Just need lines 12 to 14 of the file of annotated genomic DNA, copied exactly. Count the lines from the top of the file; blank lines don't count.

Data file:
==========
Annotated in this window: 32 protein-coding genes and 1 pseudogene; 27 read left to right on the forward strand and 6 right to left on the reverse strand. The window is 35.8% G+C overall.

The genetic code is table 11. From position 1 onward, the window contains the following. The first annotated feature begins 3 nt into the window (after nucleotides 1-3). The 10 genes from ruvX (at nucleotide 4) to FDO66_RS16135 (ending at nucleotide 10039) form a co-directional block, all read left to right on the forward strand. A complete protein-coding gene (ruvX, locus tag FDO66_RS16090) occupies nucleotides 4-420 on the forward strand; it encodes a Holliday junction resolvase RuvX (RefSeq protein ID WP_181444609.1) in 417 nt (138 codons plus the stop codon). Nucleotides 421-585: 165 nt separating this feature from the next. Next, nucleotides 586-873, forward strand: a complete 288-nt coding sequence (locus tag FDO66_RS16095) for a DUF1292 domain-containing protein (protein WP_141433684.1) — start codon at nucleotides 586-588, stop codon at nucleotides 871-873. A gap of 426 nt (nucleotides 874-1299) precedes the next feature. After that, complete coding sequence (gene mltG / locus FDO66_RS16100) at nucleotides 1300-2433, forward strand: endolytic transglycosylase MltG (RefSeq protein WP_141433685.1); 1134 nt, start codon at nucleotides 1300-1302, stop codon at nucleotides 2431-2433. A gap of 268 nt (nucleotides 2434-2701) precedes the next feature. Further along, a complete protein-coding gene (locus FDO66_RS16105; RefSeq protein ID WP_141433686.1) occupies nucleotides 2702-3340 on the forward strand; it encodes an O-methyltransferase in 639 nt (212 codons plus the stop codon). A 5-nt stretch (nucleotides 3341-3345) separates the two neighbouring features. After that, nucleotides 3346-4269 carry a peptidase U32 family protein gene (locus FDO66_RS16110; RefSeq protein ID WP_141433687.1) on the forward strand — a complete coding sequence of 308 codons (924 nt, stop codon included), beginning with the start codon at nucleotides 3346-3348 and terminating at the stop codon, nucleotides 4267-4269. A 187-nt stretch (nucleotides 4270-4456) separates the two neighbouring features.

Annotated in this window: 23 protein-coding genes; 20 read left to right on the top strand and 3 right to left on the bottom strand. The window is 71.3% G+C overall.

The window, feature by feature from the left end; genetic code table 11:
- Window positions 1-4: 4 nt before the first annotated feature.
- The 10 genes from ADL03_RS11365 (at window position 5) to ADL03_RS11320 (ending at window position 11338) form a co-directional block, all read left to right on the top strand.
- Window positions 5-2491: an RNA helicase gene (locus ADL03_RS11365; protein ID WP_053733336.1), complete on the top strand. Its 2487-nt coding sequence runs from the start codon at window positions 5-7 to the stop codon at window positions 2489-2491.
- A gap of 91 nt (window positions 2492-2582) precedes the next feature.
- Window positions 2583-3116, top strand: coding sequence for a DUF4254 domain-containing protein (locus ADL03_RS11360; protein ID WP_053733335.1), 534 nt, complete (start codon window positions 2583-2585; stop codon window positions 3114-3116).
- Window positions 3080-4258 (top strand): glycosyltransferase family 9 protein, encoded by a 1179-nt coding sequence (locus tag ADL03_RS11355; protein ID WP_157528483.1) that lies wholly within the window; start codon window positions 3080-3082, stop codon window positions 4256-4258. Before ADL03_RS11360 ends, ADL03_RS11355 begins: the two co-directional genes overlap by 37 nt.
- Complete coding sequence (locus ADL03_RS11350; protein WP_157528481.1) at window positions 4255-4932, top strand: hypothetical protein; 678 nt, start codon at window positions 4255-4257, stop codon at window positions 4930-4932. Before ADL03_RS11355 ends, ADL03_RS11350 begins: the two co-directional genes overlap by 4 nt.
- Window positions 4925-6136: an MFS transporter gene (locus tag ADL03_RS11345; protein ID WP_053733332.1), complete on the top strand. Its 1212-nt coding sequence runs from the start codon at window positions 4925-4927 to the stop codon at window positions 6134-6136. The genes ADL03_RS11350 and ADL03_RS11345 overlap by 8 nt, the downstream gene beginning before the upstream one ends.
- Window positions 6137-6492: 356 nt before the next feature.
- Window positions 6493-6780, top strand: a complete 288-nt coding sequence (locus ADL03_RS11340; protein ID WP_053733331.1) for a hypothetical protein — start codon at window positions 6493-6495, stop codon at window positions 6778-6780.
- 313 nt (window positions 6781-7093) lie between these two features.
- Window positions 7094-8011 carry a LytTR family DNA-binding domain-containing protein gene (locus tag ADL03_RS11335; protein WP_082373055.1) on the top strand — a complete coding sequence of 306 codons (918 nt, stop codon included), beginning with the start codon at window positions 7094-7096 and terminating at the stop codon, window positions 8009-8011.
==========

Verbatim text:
- Window positions 4925-6136: an MFS transporter gene (locus tag ADL03_RS11345; protein ID WP_053733332.1), complete on the top strand. Its 1212-nt coding sequence runs from the start codon at window positions 4925-4927 to the stop codon at window positions 6134-6136. The genes ADL03_RS11350 and ADL03_RS11345 overlap by 8 nt, the downstream gene beginning before the upstream one ends.
- Window positions 6137-6492: 356 nt before the next feature.
- Window positions 6493-6780, top strand: a complete 288-nt coding sequence (locus ADL03_RS11340; protein ID WP_053733331.1) for a hypothetical protein — start codon at window positions 6493-6495, stop codon at window positions 6778-6780.